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“ Yonder

my

valiant sons, full ferce
" Our raging rievers wait,
“ On the unconquerit Scottish swaird

To try with us their fate.
Mak orisons to him that sav'd
“ Our sauls upon the rude;
Syne braively shaw your veins are filld

« Wi Caledonian bluid.”
Then furth he drew his trustie glaive,

While thousands all around,
Drawn frae their sheiths glanc'd in the sun,

And loud the bugils sound.
To join his king, adown the hill

In haste his march he made,
While playand pibrochs minstrals meit

Afore him stately strade.
* Thrise welcum, valiant stoup of weir

• Thy nation's shield and pride, Thy king nae reasoun has to feir,

• Whan thou art by his side. Whan bows were bent, and darts were thrawn,

For thrang scerce cold they flie,
The darts clave arrows as they met,

Eir faes their dint mote drie.
Lang did they rage, and fecht full ferce,

Wi little skaith to man;
But bluidy, bluidy was the feild

Or that lang day was done!
The king of Scots that sindle bruik'd

The war that luik'd like play,
Drew his braid sword, and brake his bow,

Sen bows seim'd but delay.
Quoth noble Rothsay, ' Mine I'll keep,

I wat its bleid a score.'
“ Haste up iny merrie men,” cry'd the king,

As he rade on before.

The king of Norse he socht to find,

Wi him to mense the faucht;
But on his forehead there did licht,

A sharp unsonsie shaft:
As he his hand pat up to feil

The wound, an arrow kein,
O waefu chance! there pinnd his hand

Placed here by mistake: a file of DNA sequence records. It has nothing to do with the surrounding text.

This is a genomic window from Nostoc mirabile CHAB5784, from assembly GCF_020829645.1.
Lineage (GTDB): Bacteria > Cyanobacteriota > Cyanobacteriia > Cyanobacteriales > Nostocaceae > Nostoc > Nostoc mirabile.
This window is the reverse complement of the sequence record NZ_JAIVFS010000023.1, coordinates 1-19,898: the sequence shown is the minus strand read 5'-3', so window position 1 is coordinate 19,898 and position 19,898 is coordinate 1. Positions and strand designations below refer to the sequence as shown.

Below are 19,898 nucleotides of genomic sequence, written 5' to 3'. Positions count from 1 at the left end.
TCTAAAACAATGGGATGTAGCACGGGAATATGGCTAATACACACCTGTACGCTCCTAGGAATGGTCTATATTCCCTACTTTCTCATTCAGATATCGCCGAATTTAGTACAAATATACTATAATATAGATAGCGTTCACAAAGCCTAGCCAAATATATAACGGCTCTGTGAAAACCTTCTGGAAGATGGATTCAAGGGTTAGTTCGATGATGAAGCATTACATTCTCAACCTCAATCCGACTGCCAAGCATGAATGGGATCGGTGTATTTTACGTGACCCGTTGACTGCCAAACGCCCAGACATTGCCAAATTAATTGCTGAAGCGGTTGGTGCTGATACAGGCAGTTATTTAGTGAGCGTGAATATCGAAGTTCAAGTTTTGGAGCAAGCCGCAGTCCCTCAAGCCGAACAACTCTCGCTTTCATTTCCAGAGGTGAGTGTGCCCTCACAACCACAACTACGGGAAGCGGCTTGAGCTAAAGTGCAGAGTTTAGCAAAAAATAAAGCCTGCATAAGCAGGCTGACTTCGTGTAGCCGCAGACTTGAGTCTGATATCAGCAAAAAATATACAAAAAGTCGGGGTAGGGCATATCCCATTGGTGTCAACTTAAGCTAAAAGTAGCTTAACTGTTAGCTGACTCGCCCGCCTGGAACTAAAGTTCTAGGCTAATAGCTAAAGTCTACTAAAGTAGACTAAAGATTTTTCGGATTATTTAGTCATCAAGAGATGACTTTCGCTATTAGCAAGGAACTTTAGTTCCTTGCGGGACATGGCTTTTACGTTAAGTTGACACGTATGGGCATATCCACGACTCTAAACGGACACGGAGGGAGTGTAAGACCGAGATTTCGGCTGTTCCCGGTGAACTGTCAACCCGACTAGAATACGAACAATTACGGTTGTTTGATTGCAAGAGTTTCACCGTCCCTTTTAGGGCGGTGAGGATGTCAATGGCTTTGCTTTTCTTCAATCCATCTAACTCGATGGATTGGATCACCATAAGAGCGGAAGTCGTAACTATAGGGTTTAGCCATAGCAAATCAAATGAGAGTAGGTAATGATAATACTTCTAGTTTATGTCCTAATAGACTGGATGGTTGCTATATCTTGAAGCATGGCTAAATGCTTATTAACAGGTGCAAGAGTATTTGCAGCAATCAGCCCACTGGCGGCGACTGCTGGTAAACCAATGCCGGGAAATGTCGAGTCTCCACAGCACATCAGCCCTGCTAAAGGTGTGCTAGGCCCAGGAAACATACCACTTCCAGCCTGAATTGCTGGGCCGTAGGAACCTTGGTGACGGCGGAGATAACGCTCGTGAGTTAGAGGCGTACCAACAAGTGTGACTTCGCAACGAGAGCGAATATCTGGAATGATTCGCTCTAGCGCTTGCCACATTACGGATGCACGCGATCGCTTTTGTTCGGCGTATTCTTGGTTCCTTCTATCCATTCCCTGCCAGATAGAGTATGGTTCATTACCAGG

In midst atweene his eyne. * Revenge! revenge!' cried Rothsay's heir,

• Your mail-coat sall nocht bide • The strength and sharpness of my dart,

• Whilk shared the riever's side.' Anither arrow weil he mark'd

It pierc'd his neck in twa;
His hands then quat the silver reins,

He low as eard did fa.
Sair bleids my liege! Sair, sair he bleids !

Again with micht he drew,
And gesture dreid, his sturdy bow;

Fast the braid arrow flew :
Wae to the knicht he ettled at;

Lament now quene Elgreid;
Hire dames to wail your darling's fall,

His youth, and comely meid.
• Tak aff, tak aff his costly jupe,'

(Of gold well was it twin'd, Knit like the fowler's net, throuch whilk

His steily harnes shynd.) * Beir Norse that gift frae me, and bid

“ Him venge the bluid it weirs ; Say if he face my bended bow

He sure nae weapon feirs.' Proud Norse with giant body tall,

Braid shoulder, and arms strong; Cry'd, Whare is Hardyknute sae fam’d,

And feir'd at Britain's throne ?

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"Tho' Briton's tremble at his name,

I sune sall mak him wail, • That eir my sword was made sae sharp,

* Sae saft his coat of mail. That brag his stout heart could na bide,

It lent him youthfu micht: " I'm Hardyknute. This day," he cryed,

" To Scotland's king I hicht
" To lay thee low as horse's hufe;

My word I mean to keip :"
Syne with the first dint eir he strake

He gard his body bleid.
Norse ene like grey gosehauk staird wilde,

He sich'd wi shame and spyte;
Disgrac'd is now my far famd arm

• That left thee pouir to stryke.' Syne gied his helm a blow sae fell,